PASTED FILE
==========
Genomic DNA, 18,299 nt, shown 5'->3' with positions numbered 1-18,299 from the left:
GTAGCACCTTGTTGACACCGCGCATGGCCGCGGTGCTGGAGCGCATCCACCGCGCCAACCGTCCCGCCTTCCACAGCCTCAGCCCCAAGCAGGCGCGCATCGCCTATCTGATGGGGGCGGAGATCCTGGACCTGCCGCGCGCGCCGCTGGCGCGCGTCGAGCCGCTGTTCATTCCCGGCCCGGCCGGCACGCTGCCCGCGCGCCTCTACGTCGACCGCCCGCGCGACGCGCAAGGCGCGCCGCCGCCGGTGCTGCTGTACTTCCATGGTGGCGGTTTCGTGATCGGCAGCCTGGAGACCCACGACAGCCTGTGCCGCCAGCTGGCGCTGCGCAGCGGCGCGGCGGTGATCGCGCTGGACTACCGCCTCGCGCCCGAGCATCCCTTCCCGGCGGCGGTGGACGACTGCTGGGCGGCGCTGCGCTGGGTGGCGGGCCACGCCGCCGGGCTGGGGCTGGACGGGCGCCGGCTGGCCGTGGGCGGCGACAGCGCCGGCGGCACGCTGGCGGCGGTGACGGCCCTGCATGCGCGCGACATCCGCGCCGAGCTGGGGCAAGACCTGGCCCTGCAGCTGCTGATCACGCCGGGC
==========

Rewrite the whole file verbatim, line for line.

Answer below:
Genomic DNA, 18,299 nt, shown 5'->3' with positions numbered 1-18,299 from the left:
GTAGCACCTTGTTGACACCGCGCATGGCCGCGGTGCTGGAGCGCATCCACCGCGCCAACCGTCCCGCCTTCCACAGCCTCAGCCCCAAGCAGGCGCGCATCGCCTATCTGATGGGGGCGGAGATCCTGGACCTGCCGCGCGCGCCGCTGGCGCGCGTCGAGCCGCTGTTCATTCCCGGCCCGGCCGGCACGCTGCCCGCGCGCCTCTACGTCGACCGCCCGCGCGACGCGCAAGGCGCGCCGCCGCCGGTGCTGCTGTACTTCCATGGTGGCGGTTTCGTGATCGGCAGCCTGGAGACCCACGACAGCCTGTGCCGCCAGCTGGCGCTGCGCAGCGGCGCGGCGGTGATCGCGCTGGACTACCGCCTCGCGCCCGAGCATCCCTTCCCGGCGGCGGTGGACGACTGCTGGGCGGCGCTGCGCTGGGTGGCGGGCCACGCCGCCGGGCTGGGGCTGGACGGGCGCCGGCTGGCCGTGGGCGGCGACAGCGCCGGCGGCACGCTGGCGGCGGTGACGGCCCTGCATGCGCGCGACATCCGCGCCGAGCTGGGGCAAGACCTGGCCCTGCAGCTGCTGATCACGCCGGGC